The Big 3+: Nutrition in Pregnancy

We all want to eat the right foods to have a healthy pregnancy and give our babies what they need, but where to start?  Here is my quick list of top three nutritional needs plus one!



You may have heard the old wives’ tale “gain a baby, lose a tooth” and it’s not too far from the truth.  The body is designed to control these levels carefully so that if they get too low, the bones release stored calcium to return the body to normal levels. If there is not enough calcium in the body available to draw and release from the bones, problems such as low bone mass, osteoporosis, dry skin and nails, depression, hypotension, and even congestive heart failure can result.[i]  Our bodies will take calcium stores from our bones and yes, teeth, during pregnancy if stores are not adequately replenished.

Not only do we want to protect our bones and teeth, but Calcium is needed by our growing babies to build their bones, teeth, and even protect proper heart development.  Additionally, studies have shown that women who intake 1500-2000 grams of Calcium a day while pregnant are 60-70% less likely to experience high blood pressure and preeclampsia.[ii]

Some good sources of Calcium are:

  • Low-Fat Milk
  • Cheese
  • Yogurt
  • Dark, leafy greens such as spinach, collards and turnip greens
  • Fortified orange juice
  • Almonds and almond butter
  • Salmon, sardines, and clams



Protein is essential for tissue repair, cell growth, and blood production and is especially important in the second and third trimesters when baby is growing rapidly.  Adults need 1/2g per pound of body weight of protein per day and when pregnant, add an extra 25 grams.  For most women, that equates to about 80-100 grams of protein per day.  Where to get all this wonderful body-repairing, baby growing stuff?

  • Lean meats
  • Eggs
  • Low-fat dairy
  • Greek yogurt
  • Salmon
  • Cottage Cheese
  • Whole grain pastas and cereals

A note to vegetarians and vegans:  Proteins from animal sources are complete proteins.  Those that are from plant sources are incomplete in that they don’t have all of the essential amino acids your body needs.  Combining dairy and grains will make a complete protein.  For those who do not consume dairy, combine grains and legumes in addition to leafy greens and you will be set!



Iron is responsible for helping oxygen attach to our hemoglobin and makes red blood cells which carry that life sustaining oxygen around our bodies.  MOST pregnant women will test as slightly anemic late in their pregnancies, and even being slightly anemic can cause tiredness and irritability.  However, very low iron counts can put your baby at risk for complications including low birth weight and premature birth.   We want to ensure baby is always getting enough oxygen to grow and develop, so here are a few great sources of iron:

  • Meat and poultry, liver, shrimp and clams
  • Potatoes  (with skin on)
  • Beans and lentils
  • Iron-fortified cereals

For a yummy and nutritional snack, try veggies dipped in hummus.  Full of fiber, vitamins and iron, it’s practically perfect!

Hate the effect iron has on you in the intestinal department?  Drink prune juice.  While still being full of iron, it also has a stool-softening effect that will help you stay regular while still getting the good stuff you and your baby need.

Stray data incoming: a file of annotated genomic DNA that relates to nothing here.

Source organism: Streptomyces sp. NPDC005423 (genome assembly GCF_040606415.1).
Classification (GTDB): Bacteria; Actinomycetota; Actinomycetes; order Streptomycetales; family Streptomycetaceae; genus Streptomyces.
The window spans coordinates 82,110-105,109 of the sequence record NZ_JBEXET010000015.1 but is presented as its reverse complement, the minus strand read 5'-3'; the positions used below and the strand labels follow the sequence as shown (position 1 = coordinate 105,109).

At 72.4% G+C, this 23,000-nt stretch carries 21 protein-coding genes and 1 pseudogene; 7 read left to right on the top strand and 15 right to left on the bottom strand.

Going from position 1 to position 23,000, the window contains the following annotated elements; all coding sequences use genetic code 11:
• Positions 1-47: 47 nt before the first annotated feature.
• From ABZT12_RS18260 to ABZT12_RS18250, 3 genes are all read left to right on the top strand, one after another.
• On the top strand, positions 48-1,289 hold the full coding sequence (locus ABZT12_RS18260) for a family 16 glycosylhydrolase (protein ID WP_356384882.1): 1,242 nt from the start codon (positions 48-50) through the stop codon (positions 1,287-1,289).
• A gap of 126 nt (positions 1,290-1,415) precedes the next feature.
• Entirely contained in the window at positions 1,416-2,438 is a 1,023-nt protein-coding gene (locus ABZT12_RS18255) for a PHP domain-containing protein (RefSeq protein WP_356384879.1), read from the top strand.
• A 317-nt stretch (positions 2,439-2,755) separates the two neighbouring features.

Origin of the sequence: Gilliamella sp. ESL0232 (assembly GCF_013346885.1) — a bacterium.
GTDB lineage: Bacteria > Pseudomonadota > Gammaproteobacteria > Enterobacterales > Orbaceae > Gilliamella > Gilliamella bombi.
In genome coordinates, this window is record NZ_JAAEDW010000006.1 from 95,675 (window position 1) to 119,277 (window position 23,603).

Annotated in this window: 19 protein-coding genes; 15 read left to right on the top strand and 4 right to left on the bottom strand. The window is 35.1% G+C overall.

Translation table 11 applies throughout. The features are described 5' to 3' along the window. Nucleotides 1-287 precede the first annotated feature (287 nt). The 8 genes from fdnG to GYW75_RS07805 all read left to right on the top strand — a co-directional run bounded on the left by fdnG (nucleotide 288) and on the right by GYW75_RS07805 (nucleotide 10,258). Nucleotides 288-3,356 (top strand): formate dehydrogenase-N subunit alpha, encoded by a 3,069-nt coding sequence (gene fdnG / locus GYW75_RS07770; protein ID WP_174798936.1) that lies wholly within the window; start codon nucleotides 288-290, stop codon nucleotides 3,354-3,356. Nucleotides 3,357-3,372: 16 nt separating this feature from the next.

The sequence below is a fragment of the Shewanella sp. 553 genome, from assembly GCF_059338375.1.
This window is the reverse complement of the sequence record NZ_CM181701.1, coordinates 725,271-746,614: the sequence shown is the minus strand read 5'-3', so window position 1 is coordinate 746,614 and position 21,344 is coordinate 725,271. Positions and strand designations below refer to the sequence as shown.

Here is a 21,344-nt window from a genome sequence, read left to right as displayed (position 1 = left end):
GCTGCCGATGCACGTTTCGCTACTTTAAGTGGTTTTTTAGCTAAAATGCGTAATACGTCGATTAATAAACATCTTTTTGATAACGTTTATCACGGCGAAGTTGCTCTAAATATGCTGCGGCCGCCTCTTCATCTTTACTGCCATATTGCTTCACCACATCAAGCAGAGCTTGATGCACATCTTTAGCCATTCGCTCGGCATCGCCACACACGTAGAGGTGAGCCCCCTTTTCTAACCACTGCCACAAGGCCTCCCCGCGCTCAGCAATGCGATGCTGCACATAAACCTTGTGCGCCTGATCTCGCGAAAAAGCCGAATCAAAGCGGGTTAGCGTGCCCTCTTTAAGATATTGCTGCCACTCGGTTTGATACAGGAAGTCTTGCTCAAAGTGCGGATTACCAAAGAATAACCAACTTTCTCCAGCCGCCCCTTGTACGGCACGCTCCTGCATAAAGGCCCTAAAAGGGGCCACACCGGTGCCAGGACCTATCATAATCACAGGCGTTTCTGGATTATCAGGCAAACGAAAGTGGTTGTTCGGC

Note:  Calcium, coffee, and tea inhibit absorption of iron.   Vitamin C helps your body use it, so try eating iron-rich foods with a glass of orange juice and save the milk for in between meals.

And last but not least the + :  Omega-3’s

Your baby’s brain is made of millions of neural connections that will continue to expand and interconnect rapidly through childhood.  Proper myelination of these pathways (think insulation on an electrical wire) will help the connections to be fast and fire properly. Eating foods high in DHA, one form of Omega-3 essential fatty acid, will help not only your baby’s brain development, but can also help you with some of the pregnancy brain fog you may be experiencing.

Dr. William Sears, renowned pediatrician, recommends eating an Omega-3-rich food like salmon two times a week (6 ounces total).  Flax seed and flax oil are also sources and can be added to smoothies and used in cooking.  Canned tuna is also an excellent source, as are walnuts, spinach, and soy.  Try this recipe for a nutritious snack:

  • One can light tuna (packed in water)
  • 2TB – ¼ c. Greek yogurt (depending on taste)
  • Lemon zest/juice
  • Chopped celery
  • Green onions
  • Hard-boiled egg

Mix and enjoy with whole grain crackers!

A word on prenatal vitamins/supplements:  Supplements are just that, SUPPLEMENTAL.  They DO NOT replace eating quality, whole foods.  Good nutrition begins with healthy, whole food choices:  fruits and veggies to your heart’s content; lean meats, whole grains; and low-fat dairy.  Eating a balanced, nutritional diet will set you up for healthy weight gain in pregnancy and help keep you and your baby low risk for complications such as prematurity and low birth weight.  Wishing you happy, healthy eating!

Shannon Cheeseman is an antenatal and birth doula and owner of Blessed Birth, LLC in Tucson, Arizona.  She is also a certified Pregnancy Health Coach through the Dr. Sears’ Wellness Institute.

[i] Castro, Joseph. Gain a Child, Lose a Tooth: Myth or Reality?  August 27, 2012

[ii] Sears, William.  Eat RIGHT Now. p. 44



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